It's become apparent that the Jill Scott of old isn't coming back anytime soon, and that isn't a bad thing. The breezy, wildly optimistic paragon of positivity we were introduced to back in the early 2000s, during which she enjoyed a solid run on the vanguard of new millennium soul is gone. Today's Jill Scott has suffered love, motherhood and breakup; she muses that her life changes and experience are reflected in the music she creates moving forward.
“I used to be stuck / How about you?” asks Jill Scott at the beginning of Say Thank You, before a fuzz guitar that echoes Funkadelic’s Maggot Brain kicks in. Woman is Scott’s first album since 2011’s The Light of the Sun, and her first for Atlantic. Assisted by a team of producers including long-time collaborator André Harris, it doesn’t sound as though she’s stuck.
Jill Scott's voice is familiar like hair being braided on a stoop, like a fire hydrant pouring out into the street, like a slow summer. Woman, her fifth studio album, is slow in the way that the familiar is slow: we already know what to expect. With Scott, it's mom-and-pop, all-you-can-eat R&B; sexy fun for grown folk over the age of 40, like speed dating at church.
“You know, I been enjoying people who love each other.” It’s one of the most touching lines Jill Scott has ever penned. It’s also a line that doesn’t come without its share of hard lessons learned through the years. Instead of being angry or resentful, like on 2007’s “Hate on Me” or 2011’s “Quick” and “All Cried Out Redux”, that’s the line of a woman who is still weathering a storm through which she can finally see sunlight somewhere, even if it’s miles away.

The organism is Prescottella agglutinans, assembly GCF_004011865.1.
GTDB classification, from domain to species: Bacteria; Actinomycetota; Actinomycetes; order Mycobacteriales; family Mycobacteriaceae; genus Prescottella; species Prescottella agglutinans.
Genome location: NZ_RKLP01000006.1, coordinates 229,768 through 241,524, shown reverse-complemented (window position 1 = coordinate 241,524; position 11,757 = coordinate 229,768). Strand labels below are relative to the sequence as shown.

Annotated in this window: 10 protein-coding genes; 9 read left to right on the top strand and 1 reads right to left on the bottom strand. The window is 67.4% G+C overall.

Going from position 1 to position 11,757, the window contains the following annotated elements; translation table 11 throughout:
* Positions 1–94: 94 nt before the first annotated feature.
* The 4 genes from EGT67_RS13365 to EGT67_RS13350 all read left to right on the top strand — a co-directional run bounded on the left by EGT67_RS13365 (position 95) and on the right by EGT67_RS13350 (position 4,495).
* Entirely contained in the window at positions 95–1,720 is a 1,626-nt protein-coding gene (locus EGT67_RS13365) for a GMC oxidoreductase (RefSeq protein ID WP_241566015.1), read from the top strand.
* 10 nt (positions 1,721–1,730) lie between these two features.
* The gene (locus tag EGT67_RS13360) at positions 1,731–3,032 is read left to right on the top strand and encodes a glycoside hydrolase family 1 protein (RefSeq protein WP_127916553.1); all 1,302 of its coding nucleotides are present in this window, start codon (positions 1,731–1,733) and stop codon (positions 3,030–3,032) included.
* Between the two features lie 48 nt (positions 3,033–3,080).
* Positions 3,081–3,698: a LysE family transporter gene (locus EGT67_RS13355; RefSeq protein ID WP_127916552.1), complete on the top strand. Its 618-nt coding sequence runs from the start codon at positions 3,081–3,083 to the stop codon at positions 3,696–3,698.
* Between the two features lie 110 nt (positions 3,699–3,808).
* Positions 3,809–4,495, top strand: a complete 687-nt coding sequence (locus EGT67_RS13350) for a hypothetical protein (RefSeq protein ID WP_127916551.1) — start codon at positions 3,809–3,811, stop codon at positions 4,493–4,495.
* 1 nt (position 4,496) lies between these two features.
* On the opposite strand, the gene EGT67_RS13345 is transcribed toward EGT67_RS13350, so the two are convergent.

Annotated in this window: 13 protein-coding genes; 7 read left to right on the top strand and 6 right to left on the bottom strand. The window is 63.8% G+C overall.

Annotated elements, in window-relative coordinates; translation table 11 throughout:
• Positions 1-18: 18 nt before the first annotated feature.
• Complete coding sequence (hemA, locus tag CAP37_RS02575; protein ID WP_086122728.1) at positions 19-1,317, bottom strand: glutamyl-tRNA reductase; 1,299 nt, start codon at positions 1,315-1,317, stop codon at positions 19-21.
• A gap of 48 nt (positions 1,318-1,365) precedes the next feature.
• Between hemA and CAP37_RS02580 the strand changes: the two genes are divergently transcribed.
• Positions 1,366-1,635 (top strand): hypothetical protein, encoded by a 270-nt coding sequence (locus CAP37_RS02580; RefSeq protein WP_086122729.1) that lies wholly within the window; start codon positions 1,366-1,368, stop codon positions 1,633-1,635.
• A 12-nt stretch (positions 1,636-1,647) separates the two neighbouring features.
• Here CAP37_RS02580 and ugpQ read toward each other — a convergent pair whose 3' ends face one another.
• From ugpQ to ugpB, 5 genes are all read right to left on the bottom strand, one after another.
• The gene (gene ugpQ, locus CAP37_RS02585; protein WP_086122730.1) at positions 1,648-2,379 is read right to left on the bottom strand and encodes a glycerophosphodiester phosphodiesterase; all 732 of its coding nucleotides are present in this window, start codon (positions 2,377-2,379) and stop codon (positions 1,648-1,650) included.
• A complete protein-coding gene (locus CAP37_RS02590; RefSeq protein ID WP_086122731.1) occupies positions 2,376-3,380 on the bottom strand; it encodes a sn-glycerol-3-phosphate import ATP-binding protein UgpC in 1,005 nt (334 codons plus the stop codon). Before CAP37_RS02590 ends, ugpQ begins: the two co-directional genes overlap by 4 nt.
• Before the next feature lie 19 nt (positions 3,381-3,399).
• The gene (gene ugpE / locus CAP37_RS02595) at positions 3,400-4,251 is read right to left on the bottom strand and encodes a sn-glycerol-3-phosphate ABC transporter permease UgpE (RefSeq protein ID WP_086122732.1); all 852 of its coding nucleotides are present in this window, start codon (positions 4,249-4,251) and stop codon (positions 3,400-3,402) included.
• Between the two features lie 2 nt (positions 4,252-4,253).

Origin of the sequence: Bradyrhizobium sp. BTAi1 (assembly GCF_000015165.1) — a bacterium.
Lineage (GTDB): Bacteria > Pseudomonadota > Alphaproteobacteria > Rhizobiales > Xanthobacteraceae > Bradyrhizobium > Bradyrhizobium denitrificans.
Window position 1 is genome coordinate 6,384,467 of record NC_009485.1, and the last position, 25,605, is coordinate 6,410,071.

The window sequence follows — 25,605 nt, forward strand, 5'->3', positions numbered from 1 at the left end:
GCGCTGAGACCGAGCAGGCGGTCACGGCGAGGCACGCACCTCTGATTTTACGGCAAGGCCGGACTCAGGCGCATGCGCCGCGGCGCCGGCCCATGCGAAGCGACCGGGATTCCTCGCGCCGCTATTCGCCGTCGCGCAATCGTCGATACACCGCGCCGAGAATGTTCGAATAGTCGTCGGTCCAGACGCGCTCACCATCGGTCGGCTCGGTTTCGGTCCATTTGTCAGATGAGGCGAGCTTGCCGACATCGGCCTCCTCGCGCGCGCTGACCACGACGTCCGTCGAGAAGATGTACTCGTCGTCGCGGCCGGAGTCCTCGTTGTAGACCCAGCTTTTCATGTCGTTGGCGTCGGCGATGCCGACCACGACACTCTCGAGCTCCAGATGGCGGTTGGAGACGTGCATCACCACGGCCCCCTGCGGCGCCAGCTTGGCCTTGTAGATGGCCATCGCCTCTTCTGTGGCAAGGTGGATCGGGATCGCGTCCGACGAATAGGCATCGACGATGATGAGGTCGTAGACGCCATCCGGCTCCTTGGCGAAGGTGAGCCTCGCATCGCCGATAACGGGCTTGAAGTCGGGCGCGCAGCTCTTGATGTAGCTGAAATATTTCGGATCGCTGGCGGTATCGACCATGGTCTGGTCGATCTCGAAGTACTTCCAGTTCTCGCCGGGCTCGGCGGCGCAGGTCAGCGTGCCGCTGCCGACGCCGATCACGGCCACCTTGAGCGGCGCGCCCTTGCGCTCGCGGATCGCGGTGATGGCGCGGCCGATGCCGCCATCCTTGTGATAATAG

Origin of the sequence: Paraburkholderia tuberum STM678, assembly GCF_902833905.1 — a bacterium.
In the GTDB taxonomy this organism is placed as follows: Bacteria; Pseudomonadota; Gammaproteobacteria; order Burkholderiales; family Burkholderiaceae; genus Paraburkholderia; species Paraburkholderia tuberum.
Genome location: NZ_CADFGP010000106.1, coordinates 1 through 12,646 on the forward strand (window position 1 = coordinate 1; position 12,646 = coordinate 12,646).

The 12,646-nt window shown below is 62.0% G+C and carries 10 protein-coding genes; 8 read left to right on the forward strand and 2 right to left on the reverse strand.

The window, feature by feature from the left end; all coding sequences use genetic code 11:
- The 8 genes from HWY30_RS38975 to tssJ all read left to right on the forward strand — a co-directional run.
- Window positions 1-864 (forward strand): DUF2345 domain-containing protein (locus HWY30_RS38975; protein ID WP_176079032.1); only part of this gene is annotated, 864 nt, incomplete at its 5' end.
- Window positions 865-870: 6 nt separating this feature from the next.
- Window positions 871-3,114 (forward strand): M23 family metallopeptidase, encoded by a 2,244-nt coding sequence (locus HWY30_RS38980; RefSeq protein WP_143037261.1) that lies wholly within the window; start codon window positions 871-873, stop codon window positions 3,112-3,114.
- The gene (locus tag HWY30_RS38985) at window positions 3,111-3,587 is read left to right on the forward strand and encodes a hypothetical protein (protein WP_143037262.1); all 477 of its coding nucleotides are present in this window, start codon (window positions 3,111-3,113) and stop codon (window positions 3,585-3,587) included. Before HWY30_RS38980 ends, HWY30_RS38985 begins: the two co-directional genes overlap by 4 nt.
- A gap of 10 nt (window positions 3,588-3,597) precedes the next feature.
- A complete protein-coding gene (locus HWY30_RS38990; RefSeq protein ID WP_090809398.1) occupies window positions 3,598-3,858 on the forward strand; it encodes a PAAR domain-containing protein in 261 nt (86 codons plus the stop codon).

After the 2011 album The Light of the Sun, Jill Scott advanced her acting career with roles in Steel Magnolias, Baggage Claim, and With This Ring. She also transferred her Blues Babe label from Warner Bros. to Atlantic and worked on her fifth proper studio album. A month ahead of its release, just after the second single reached the public, Hidden Beach just happened to issue Golden Moments, a compilation of highlights from Scott's "Words and Sounds" era.
Jill Scott’s seductive debut Who Is Jill Scott? intimated that Erykah Badu had a rival for the title of queen of cosmic soul. Fifteen years and four albums later, Scott is a far more conventional artist, the understated beauty of her first LP replaced by largely formulaic Philly soul on which she hollers and chastises former beaux. There’s no doubting the quality of her voice – she is blessed with both power and restraint – but Woman only shines on the moodier songs when Scott lingers over every syllable and puts the vocal acrobatics on hold.
We devour music at such a feverish pace that, more and more, great collections of songs fall through the cracks. Over the summer, we caught up with another punk band who’s almost as ambitious as Titus Andronicus, a critically and commercially approved R&B singer who somehow isn’t in the ….